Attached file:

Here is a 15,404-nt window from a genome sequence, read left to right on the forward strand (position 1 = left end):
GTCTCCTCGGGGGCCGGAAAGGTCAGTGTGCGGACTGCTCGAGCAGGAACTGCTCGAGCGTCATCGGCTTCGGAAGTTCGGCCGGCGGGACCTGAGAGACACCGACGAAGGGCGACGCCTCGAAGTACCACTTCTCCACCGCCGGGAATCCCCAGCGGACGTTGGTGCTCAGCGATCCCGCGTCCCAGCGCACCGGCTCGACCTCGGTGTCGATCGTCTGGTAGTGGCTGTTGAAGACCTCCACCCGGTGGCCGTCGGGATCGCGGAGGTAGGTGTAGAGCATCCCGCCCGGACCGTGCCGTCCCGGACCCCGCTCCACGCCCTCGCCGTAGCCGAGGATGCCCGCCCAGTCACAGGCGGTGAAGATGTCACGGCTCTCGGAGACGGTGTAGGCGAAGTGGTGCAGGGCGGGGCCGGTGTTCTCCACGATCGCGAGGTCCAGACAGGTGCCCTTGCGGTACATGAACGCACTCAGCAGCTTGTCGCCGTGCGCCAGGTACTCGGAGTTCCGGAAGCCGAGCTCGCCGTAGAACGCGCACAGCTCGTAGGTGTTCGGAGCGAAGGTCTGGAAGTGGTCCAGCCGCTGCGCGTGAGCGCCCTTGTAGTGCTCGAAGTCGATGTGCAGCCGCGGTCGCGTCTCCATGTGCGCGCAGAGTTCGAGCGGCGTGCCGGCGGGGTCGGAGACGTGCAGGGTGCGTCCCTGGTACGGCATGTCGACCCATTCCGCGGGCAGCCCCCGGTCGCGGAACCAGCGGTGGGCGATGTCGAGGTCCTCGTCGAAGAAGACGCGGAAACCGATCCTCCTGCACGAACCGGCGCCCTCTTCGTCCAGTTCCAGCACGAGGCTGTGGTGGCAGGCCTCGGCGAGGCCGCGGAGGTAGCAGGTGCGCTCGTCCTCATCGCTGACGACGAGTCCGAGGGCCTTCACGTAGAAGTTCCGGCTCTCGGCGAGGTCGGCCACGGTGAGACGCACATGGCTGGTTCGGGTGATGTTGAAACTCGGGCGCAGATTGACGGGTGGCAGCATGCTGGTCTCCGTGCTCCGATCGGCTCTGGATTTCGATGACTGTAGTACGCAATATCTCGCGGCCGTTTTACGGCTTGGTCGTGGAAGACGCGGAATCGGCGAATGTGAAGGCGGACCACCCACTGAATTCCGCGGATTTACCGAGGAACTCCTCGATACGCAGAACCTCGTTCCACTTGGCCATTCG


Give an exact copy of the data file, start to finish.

Here is a 15,404-nt window from a genome sequence, read left to right on the forward strand (position 1 = left end):
GTCTCCTCGGGGGCCGGAAAGGTCAGTGTGCGGACTGCTCGAGCAGGAACTGCTCGAGCGTCATCGGCTTCGGAAGTTCGGCCGGCGGGACCTGAGAGACACCGACGAAGGGCGACGCCTCGAAGTACCACTTCTCCACCGCCGGGAATCCCCAGCGGACGTTGGTGCTCAGCGATCCCGCGTCCCAGCGCACCGGCTCGACCTCGGTGTCGATCGTCTGGTAGTGGCTGTTGAAGACCTCCACCCGGTGGCCGTCGGGATCGCGGAGGTAGGTGTAGAGCATCCCGCCCGGACCGTGCCGTCCCGGACCCCGCTCCACGCCCTCGCCGTAGCCGAGGATGCCCGCCCAGTCACAGGCGGTGAAGATGTCACGGCTCTCGGAGACGGTGTAGGCGAAGTGGTGCAGGGCGGGGCCGGTGTTCTCCACGATCGCGAGGTCCAGACAGGTGCCCTTGCGGTACATGAACGCACTCAGCAGCTTGTCGCCGTGCGCCAGGTACTCGGAGTTCCGGAAGCCGAGCTCGCCGTAGAACGCGCACAGCTCGTAGGTGTTCGGAGCGAAGGTCTGGAAGTGGTCCAGCCGCTGCGCGTGAGCGCCCTTGTAGTGCTCGAAGTCGATGTGCAGCCGCGGTCGCGTCTCCATGTGCGCGCAGAGTTCGAGCGGCGTGCCGGCGGGGTCGGAGACGTGCAGGGTGCGTCCCTGGTACGGCATGTCGACCCATTCCGCGGGCAGCCCCCGGTCGCGGAACCAGCGGTGGGCGATGTCGAGGTCCTCGTCGAAGAAGACGCGGAAACCGATCCTCCTGCACGAACCGGCGCCCTCTTCGTCCAGTTCCAGCACGAGGCTGTGGTGGCAGGCCTCGGCGAGGCCGCGGAGGTAGCAGGTGCGCTCGTCCTCATCGCTGACGACGAGTCCGAGGGCCTTCACGTAGAAGTTCCGGCTCTCGGCGAGGTCGGCCACGGTGAGACGCACATGGCTGGTTCGGGTGATGTTGAAACTCGGGCGCAGATTGACGGGTGGCAGCATGCTGGTCTCCGTGCTCCGATCGGCTCTGGATTTCGATGACTGTAGTACGCAATATCTCGCGGCCGTTTTACGGCTTGGTCGTGGAAGACGCGGAATCGGCGAATGTGAAGGCGGACCACCCACTGAATTCCGCGGATTTACCGAGGAACTCCTCGATACGCAGAACCTCGTTCCACTTGGCCATTCG